Butcher agrees with his coach while describing his own strengths and weaknesses.

“Strengths probably just seeing the ice well and weakness I guess getting quick starts,” Butcher told Hockey’s Future.

Butcher admits that it was “a little bit” surprising to be selected in the 2005 NHL Entry Draft, and that it was particularly special to be selected by the Canucks.

“It was nice to get drafted, especially by the Canucks. It was more of a thrill than anything that day.”

One of the most important components of finding a player in the draft that a team believes will develop into an NHL player is tracking his development, particularly from the age of 17 to 18. Teams want to find players who continue to improve every year, not early bloomers. Smyl has watched Butcher develop since the 2003-04 season and says that the Canucks prospect has improved by leaps and bounds since he joined the Chiefs.

“Huge,” said Smyl, using only one word to describe Butcher’s development. “I think he’ll make it because of his commitment. He has such huge commitment off-ice, he works extremely hard in the summer. He’s got the full commitment, he’s got great hockey sense, he’s got bloodlines, good thought-processing. He’s so committed that he can do nothing but improve.”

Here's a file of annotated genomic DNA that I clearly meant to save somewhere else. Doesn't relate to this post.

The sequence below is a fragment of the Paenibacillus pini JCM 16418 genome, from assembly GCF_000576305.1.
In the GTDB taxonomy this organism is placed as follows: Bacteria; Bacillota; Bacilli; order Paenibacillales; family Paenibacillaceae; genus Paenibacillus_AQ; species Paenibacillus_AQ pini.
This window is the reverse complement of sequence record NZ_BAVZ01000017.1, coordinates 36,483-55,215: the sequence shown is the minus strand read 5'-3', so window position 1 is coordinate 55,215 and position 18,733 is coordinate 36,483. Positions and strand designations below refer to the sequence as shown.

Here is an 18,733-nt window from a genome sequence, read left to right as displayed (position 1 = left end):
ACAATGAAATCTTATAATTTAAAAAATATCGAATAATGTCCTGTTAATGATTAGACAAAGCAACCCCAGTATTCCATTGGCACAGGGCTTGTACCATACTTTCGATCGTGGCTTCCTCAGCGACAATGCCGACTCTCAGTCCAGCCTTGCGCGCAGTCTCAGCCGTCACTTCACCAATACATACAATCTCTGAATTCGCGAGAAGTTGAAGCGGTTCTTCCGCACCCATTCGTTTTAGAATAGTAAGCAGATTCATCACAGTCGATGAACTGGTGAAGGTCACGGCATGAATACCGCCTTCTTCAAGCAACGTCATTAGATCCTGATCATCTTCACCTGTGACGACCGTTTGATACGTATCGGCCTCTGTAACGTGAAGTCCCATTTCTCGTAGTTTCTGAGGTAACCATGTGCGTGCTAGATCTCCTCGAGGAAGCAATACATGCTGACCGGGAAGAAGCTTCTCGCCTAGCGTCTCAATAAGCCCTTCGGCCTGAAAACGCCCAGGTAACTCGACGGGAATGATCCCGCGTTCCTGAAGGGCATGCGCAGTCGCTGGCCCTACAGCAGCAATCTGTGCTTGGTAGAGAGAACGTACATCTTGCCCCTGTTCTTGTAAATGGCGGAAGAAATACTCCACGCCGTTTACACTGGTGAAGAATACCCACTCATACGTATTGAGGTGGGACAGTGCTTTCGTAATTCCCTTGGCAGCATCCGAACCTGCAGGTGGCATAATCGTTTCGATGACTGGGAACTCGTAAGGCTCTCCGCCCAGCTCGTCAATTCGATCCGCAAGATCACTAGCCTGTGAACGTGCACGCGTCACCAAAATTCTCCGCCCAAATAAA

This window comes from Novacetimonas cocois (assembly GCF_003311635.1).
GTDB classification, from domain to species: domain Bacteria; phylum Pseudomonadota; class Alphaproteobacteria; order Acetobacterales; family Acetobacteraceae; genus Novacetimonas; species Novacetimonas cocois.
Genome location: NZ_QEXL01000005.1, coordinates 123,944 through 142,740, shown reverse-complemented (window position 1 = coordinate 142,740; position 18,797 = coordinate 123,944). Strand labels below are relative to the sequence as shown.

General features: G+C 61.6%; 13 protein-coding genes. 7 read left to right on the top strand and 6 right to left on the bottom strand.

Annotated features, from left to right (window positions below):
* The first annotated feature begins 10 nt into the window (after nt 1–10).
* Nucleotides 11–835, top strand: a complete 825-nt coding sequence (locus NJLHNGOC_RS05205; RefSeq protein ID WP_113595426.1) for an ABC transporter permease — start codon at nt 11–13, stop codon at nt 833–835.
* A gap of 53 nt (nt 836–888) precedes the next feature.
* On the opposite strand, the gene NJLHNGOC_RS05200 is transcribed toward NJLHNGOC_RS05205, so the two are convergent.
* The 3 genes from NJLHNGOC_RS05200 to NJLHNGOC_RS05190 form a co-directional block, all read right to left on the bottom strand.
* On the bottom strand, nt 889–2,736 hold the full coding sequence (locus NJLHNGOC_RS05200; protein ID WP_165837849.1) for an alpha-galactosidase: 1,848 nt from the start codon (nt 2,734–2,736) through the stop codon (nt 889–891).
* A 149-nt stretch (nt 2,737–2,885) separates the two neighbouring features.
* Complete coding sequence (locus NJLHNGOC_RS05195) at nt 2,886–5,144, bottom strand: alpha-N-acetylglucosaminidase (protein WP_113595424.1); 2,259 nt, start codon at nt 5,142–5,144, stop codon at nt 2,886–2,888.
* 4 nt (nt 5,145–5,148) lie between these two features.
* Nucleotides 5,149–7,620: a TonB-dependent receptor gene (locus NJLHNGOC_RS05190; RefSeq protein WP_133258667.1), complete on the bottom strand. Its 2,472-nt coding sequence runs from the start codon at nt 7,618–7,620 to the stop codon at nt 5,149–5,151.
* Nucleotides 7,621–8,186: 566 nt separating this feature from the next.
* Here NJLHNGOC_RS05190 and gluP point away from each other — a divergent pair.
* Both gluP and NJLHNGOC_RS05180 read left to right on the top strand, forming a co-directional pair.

Butcher spent the off-season in Bellingham, Washington, training with 15 friends. The season before he spent some time with renowned trainer John Craighead, and says he based his own program off that experience.

Butcher elected to play in the BCHL because it would take him through to the NCAA, where he could receive an education. It is a decision that is clearly influenced by his family, but is one that he thinks was the best choice.

“My grades were pretty good. And mostly my mom said you’re going to get your education, so you may as well do it through hockey. It was the right choice and I felt comfortable in this league.”

Smyl, who once played in the AJHL for the St. Albert Saints, stands firmly behind the BCHL as the best Junior “A” league in the country.

“In Canada, for sure it is [the best]. I think there is only one that is probably comparable, and that’s the USHL. And I think both leagues are pretty strong.”